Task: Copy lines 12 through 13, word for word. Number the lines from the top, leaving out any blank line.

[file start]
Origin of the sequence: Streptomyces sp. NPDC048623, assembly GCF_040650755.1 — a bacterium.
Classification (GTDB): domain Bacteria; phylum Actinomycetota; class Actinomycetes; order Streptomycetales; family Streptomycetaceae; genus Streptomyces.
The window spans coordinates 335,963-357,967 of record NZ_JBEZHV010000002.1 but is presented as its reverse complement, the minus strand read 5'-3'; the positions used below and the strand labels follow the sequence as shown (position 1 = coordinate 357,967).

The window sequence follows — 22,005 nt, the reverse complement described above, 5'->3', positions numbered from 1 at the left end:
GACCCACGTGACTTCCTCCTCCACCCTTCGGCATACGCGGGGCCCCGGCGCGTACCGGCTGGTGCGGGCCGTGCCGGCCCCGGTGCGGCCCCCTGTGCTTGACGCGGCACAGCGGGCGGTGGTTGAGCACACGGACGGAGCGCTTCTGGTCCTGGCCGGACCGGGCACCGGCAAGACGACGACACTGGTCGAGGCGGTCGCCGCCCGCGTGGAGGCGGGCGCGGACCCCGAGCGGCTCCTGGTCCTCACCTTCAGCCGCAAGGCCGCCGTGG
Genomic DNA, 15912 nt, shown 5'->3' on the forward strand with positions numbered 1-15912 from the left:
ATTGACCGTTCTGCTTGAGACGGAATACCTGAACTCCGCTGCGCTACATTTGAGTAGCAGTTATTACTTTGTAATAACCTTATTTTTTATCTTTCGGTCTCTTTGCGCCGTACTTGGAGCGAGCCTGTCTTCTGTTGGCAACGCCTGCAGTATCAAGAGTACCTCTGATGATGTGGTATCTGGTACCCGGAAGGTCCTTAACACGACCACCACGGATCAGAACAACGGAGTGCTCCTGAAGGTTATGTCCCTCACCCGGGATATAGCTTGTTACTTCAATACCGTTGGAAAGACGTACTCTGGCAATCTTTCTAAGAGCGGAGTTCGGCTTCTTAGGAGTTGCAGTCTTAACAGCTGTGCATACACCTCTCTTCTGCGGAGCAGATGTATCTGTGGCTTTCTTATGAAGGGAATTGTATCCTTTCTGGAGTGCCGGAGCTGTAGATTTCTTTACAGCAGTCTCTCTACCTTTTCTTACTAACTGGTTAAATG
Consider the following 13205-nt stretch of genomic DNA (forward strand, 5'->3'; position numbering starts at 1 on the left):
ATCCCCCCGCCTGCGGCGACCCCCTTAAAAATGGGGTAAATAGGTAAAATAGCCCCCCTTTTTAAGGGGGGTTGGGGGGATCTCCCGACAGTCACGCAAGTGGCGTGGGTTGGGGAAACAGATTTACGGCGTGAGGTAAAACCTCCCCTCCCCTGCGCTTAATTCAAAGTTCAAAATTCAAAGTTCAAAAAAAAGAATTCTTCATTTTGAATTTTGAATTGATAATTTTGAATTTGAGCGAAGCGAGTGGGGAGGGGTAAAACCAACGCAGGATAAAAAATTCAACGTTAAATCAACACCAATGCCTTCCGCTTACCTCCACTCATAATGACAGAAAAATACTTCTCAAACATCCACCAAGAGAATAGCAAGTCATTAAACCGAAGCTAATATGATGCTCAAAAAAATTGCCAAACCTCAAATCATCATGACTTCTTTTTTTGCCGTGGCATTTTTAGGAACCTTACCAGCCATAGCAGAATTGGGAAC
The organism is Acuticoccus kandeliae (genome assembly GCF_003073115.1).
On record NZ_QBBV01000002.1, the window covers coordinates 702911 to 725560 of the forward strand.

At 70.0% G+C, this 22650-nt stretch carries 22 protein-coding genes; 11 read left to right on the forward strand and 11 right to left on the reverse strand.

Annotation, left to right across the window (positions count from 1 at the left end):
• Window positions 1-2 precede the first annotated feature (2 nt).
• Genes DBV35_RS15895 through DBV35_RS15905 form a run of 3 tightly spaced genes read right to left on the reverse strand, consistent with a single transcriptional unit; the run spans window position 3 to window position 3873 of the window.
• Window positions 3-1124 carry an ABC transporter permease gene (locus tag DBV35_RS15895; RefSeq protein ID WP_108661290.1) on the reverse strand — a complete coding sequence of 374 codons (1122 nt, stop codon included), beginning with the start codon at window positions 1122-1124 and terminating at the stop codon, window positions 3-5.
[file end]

At 70.0% G+C, this 22650-nt stretch carries 22 protein-coding genes; 11 read left to right on the forward strand and 11 right to left on the reverse strand.

Annotation, left to right across the window (positions count from 1 at the left end):